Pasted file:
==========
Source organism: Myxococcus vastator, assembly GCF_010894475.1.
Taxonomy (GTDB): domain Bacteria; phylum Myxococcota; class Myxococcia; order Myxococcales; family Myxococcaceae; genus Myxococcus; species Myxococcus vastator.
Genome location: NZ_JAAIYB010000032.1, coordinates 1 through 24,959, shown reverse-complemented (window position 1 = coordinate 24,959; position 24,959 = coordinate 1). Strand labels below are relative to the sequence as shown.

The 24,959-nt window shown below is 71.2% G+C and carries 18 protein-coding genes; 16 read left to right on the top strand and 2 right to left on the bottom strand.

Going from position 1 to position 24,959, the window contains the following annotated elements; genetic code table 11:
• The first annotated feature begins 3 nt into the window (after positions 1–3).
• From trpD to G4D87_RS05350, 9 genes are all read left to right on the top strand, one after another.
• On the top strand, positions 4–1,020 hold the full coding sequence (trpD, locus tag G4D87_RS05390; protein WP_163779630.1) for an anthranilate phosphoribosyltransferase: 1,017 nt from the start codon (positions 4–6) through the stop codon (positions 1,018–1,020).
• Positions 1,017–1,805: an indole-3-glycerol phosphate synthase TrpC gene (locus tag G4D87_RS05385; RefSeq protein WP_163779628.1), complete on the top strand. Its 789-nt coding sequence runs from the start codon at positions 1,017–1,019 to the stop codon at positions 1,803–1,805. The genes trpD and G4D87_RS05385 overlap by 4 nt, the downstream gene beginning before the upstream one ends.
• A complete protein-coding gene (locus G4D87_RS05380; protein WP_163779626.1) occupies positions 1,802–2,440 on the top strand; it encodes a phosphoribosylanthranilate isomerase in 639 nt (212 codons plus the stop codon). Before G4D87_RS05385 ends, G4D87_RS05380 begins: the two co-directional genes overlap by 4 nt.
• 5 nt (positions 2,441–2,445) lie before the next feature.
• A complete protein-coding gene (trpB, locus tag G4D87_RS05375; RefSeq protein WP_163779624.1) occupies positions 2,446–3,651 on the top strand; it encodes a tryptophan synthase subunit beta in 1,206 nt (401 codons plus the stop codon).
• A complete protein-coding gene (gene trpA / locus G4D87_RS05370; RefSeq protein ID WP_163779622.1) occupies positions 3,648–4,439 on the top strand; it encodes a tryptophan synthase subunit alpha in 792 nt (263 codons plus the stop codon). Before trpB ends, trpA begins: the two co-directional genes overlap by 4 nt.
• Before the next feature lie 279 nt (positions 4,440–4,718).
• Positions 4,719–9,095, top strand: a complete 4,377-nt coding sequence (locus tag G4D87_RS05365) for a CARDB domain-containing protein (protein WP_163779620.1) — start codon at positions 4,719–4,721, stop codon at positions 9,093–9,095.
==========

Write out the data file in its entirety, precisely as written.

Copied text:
Source organism: Myxococcus vastator, assembly GCF_010894475.1.
Taxonomy (GTDB): domain Bacteria; phylum Myxococcota; class Myxococcia; order Myxococcales; family Myxococcaceae; genus Myxococcus; species Myxococcus vastator.
Genome location: NZ_JAAIYB010000032.1, coordinates 1 through 24,959, shown reverse-complemented (window position 1 = coordinate 24,959; position 24,959 = coordinate 1). Strand labels below are relative to the sequence as shown.

The 24,959-nt window shown below is 71.2% G+C and carries 18 protein-coding genes; 16 read left to right on the top strand and 2 right to left on the bottom strand.

Going from position 1 to position 24,959, the window contains the following annotated elements; genetic code table 11:
• The first annotated feature begins 3 nt into the window (after positions 1–3).
• From trpD to G4D87_RS05350, 9 genes are all read left to right on the top strand, one after another.
• On the top strand, positions 4–1,020 hold the full coding sequence (trpD, locus tag G4D87_RS05390; protein WP_163779630.1) for an anthranilate phosphoribosyltransferase: 1,017 nt from the start codon (positions 4–6) through the stop codon (positions 1,018–1,020).
• Positions 1,017–1,805: an indole-3-glycerol phosphate synthase TrpC gene (locus tag G4D87_RS05385; RefSeq protein WP_163779628.1), complete on the top strand. Its 789-nt coding sequence runs from the start codon at positions 1,017–1,019 to the stop codon at positions 1,803–1,805. The genes trpD and G4D87_RS05385 overlap by 4 nt, the downstream gene beginning before the upstream one ends.
• A complete protein-coding gene (locus G4D87_RS05380; protein WP_163779626.1) occupies positions 1,802–2,440 on the top strand; it encodes a phosphoribosylanthranilate isomerase in 639 nt (212 codons plus the stop codon). Before G4D87_RS05385 ends, G4D87_RS05380 begins: the two co-directional genes overlap by 4 nt.
• 5 nt (positions 2,441–2,445) lie before the next feature.
• A complete protein-coding gene (trpB, locus tag G4D87_RS05375; RefSeq protein WP_163779624.1) occupies positions 2,446–3,651 on the top strand; it encodes a tryptophan synthase subunit beta in 1,206 nt (401 codons plus the stop codon).
• A complete protein-coding gene (gene trpA / locus G4D87_RS05370; RefSeq protein ID WP_163779622.1) occupies positions 3,648–4,439 on the top strand; it encodes a tryptophan synthase subunit alpha in 792 nt (263 codons plus the stop codon). Before trpB ends, trpA begins: the two co-directional genes overlap by 4 nt.
• Before the next feature lie 279 nt (positions 4,440–4,718).
• Positions 4,719–9,095, top strand: a complete 4,377-nt coding sequence (locus tag G4D87_RS05365) for a CARDB domain-containing protein (protein WP_163779620.1) — start codon at positions 4,719–4,721, stop codon at positions 9,093–9,095.